Three Models of High-Support, High-Expectation Programs
Most career pathways programs share elements, including assessment, innovative instructional approaches, academic and non-academic supports, as well as connections to enrollment. These elements are intended to create supports that help non-traditional students enroll and stay in school, so they can earn in-demand occupational credentials. Here, I focus on three intensive, multi-component programs that focus on low-income populations: Valley Initiative for Development and Advancement (VIDA), Project QUEST, and Accelerated Study in Associate Programs (ASAP). These programs offer high levels of contact with--and support of--their students. Each of these three programs provides high levels of per-student funding to support college-related costs such as tuition and books, counseling (academic and non-academic), other services, such as support for transportation. In return, participants are required to maintain full-time college enrollment and attend regular counseling sessions. Failure to do either results in dismissal from the program. All three programs provide college preparation classes if needed and are intended to result in associate degrees or for VIDA and Project QUEST, year-long certificates. Of course, when contemplating multiple-component, intensive, lengthy programs, it’s important to understand whether this type of program can produce results for the low-income adults they serve.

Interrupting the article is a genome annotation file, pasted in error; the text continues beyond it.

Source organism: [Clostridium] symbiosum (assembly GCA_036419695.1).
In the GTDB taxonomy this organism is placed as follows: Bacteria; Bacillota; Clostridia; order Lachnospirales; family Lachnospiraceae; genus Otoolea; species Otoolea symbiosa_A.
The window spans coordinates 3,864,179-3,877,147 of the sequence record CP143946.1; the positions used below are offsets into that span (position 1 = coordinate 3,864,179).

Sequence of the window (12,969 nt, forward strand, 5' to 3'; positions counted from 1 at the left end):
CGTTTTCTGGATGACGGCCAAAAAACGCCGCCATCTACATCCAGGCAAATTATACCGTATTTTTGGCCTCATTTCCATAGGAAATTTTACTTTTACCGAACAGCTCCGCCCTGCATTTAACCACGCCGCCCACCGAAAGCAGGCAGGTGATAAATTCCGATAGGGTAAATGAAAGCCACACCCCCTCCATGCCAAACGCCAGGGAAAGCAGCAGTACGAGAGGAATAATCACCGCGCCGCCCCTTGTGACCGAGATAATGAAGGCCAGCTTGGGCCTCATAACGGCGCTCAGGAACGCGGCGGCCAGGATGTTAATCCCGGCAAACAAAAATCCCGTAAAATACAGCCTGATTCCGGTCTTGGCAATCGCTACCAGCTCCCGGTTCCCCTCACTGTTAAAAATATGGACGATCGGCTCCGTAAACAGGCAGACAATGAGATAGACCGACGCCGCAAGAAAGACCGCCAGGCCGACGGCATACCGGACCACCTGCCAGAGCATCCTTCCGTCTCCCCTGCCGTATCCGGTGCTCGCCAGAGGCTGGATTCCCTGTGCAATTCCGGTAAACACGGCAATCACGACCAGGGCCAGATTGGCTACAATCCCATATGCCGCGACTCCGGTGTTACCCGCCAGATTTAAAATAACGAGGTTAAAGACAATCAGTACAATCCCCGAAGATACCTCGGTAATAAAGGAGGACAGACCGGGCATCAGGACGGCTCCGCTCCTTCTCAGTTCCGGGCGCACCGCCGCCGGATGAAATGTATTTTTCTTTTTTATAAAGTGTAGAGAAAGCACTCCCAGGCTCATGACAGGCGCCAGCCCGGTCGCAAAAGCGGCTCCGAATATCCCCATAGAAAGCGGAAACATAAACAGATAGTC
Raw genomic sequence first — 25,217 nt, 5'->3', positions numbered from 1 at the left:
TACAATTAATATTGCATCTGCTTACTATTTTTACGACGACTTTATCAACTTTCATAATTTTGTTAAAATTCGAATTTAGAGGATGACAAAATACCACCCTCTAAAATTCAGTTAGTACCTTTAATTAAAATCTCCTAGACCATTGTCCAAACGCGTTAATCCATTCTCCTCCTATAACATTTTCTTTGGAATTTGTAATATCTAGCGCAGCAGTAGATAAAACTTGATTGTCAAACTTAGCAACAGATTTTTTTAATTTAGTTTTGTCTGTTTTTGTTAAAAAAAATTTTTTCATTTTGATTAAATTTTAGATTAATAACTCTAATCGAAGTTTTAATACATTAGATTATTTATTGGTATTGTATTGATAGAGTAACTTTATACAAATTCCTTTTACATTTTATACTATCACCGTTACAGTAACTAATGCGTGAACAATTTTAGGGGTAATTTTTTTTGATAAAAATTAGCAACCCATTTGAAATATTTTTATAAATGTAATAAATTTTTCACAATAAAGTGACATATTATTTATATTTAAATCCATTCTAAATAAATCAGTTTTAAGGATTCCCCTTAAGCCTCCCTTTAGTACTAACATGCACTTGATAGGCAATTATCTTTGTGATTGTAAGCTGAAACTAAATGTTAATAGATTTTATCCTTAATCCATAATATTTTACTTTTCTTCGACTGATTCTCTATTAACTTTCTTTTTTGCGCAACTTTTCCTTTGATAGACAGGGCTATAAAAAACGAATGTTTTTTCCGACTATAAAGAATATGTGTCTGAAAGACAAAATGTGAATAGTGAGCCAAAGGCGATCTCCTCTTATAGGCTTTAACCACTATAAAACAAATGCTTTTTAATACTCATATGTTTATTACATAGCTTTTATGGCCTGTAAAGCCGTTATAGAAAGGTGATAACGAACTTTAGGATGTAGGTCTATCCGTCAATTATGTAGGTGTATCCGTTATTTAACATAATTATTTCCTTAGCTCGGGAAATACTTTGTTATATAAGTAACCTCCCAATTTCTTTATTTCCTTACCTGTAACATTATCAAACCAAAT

Located in Texas’s Lower Rio Grande Valley, VIDA is one of nine career pathway programs participating in the Administration for Children and Families-funded Pathways for Advancing Careers and Education (PACE) evaluation. In addition to the high expectations and high-support approach described above, a key feature of VIDA is that it only supports training for careers that are in demand locally and pay a living wage. About three-quarters of participants enroll in nursing or allied health associate degree or credential programs; the remainder enroll in a variety of information technology, business, manufacturing, and education or social service programs.
Using a random assignment methodology, Abt’s impact study
of VIDA found that, after two years, VIDA participants earned, on average, 5.6 more college credits than control group members. VIDA also increased the participants’ rate of earning certificates and degrees by 8.3 percentage points compared to the control group. Both results were significant at the 1-percent level, which gives researchers high confidence that VIDA is responsible for these improved participant outcomes. VIDA also significantly increased full-time college enrollment by 11 percentage points. Future reports will examine whether these positive education effects translate into gains in employment and earnings, and will analyze the program’s costs and benefits.
Project QUEST places a strong emphasis on obtaining the certifications necessary to enter in-demand health care occupations, and focuses less on accumulating college credits than its sibling program, VIDA, or ASAP do. Long-term results for Project QUEST also offer some basis for optimism about the effectiveness of career pathway programs. Six years after entering the study, program participants were a remarkable 26.4 percentage points more likely to earn certifications and degrees than the control group, a difference that was significant at the 1-percent level. Also, participant salaries were $5,080 higher than among control group members; this difference was significant at the 5-percent level and is likely to be permanent, since it reflects entry into higher-paid occupations.